What I have said is abstract. But theory is abstract. And so are art objects, insofar as no art object is a natural object. But all abstract objects are nevertheless real and need to be tested against some measure or standard intelligible to all who want to understand them.

The great burden of radical political theory is that its raw materials are human lives. Theoretical errors result in individual tragedies. And while any individual theory is crafted by an individual theorist, it is made meaningful only through collective implementation. This is an obvious difference between the artistic process and the enterprise of radical politics. But this difference may be tenuous, since art also has a collective dimension—insofar as it speaks to (either critically or affirmatively) the values of any given culture. Art is the endeavor of individuals exploring their unique thoughts about the world. This claim for the larger validity of art has often been seen as inherently dangerous to society. For where might it go? And whom might it influence?

There is a way of looking at things that reveals that many human activities, in fact, aim at both this creativity and a goal of truth or ultimate effectiveness (we speak of an art object as “working”). I am thinking now of Gottlob Frege’s pictograms (or “ideographs,” as he called them), which the philosopher developed in order to represent his ideas concerning the structure of logical propositions and proofs in his Begriffsschrift (Conceptual Notation, 1879). (I urge all visual artists to take a look at these, just for the pleasure of them!) Frege was attempting to explain how to achieve greater clarity and fundamental soundness for all thought. He concluded that since mathematics and philosophy were expressed on the written page, the full two-dimensionality of the page should be exploited in order to better see and understand the shape of a valid argument. This scandal was only surpassed by Frege’s impertinent assertion that mathematics had neglected to define what kind of an object a number is. Are numbers real in any sense? And if not real, what are they? (Frege goes basic here. Radical politics of any kind must do likewise.)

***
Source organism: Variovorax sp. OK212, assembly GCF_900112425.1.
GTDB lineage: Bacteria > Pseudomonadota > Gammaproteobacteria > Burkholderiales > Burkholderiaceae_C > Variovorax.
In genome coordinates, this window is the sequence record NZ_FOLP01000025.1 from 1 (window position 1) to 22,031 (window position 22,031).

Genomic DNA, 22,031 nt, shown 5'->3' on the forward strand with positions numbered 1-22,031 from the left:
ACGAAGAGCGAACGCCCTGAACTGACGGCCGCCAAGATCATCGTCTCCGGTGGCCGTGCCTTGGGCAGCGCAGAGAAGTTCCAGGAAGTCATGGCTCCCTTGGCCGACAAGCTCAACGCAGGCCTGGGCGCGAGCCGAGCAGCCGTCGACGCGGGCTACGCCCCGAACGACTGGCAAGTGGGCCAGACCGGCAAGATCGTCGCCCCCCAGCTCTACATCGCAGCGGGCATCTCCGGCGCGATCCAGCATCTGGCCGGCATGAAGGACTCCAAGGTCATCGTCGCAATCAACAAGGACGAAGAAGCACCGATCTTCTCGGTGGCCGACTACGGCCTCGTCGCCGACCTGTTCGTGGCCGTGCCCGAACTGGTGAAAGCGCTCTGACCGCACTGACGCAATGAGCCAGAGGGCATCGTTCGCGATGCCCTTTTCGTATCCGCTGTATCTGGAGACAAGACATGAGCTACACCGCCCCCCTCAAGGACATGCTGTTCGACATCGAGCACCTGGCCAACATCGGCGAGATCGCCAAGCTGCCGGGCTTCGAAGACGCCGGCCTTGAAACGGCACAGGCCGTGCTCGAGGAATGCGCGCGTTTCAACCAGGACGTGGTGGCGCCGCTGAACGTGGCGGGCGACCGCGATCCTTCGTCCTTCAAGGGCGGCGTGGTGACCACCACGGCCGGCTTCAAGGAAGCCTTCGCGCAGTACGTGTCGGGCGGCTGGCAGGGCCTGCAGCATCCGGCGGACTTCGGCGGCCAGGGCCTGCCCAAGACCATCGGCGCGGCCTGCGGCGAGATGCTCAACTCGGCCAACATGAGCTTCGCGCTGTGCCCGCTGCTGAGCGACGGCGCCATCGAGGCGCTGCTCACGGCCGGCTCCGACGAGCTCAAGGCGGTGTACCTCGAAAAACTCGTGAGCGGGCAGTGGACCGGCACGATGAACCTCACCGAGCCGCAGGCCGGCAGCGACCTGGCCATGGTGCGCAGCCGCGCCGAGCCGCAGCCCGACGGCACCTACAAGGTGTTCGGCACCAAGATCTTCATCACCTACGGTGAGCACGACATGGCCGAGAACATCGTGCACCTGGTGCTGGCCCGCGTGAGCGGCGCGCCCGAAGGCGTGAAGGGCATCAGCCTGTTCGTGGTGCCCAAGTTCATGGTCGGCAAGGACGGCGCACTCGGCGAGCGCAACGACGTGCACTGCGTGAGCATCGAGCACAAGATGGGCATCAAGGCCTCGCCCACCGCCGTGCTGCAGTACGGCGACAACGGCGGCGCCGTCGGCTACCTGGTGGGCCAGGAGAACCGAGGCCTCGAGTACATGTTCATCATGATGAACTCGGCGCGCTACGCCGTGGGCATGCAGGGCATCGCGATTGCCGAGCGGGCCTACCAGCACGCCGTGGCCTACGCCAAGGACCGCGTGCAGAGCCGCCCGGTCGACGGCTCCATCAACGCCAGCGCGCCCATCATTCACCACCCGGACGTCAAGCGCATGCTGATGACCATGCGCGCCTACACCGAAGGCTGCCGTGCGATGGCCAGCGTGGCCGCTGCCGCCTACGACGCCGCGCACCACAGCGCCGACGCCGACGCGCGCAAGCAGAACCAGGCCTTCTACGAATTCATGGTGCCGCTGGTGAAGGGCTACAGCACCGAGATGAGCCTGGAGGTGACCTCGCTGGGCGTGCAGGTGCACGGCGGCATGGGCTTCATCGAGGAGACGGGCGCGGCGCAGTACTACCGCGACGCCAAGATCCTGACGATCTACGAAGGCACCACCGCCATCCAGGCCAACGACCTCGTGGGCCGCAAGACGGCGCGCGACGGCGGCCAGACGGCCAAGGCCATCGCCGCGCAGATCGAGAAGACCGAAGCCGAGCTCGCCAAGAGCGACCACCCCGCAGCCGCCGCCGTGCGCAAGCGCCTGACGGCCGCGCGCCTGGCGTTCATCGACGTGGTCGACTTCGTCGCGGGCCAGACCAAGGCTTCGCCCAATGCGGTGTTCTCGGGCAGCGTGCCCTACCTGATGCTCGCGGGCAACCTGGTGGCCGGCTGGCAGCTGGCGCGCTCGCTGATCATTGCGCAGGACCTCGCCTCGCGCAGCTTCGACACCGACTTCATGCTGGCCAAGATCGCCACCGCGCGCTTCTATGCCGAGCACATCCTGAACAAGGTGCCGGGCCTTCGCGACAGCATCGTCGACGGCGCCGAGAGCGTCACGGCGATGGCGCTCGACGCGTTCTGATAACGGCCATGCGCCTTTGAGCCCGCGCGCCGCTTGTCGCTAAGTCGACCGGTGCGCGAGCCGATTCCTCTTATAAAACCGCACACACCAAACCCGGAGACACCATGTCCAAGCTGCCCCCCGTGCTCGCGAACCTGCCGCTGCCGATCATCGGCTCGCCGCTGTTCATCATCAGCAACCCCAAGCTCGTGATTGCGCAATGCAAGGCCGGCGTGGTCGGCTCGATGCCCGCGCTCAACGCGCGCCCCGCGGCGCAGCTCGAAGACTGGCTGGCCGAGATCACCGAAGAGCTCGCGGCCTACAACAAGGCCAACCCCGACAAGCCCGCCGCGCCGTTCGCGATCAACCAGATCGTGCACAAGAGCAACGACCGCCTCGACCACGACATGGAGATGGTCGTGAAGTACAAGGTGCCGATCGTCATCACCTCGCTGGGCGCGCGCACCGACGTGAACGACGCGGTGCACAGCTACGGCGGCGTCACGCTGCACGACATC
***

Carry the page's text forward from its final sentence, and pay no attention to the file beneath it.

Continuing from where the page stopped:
I regard Gottlob Frege as an artist. In a similar way, I have been trying to suggest the ways in which the activities of the artist and the radical political theorist converge. I hope this illuminates how the most important passions in my life can be reconciled: art, the philosophy of logic, and Radical Feminism. It seems appropriate to close with the first sentence from Frege’s essay “Thought” (1918–19) from his Logical Investigations: “Just as ‘beautiful’ points the ways for aesthetics and ‘good’ for ethics, so do words like ‘true’ for logic.”

Ti-Grace Atkinson has been active in the art world and the feminist movement since the 1960s, and has taught philosophy at several universities in the United States.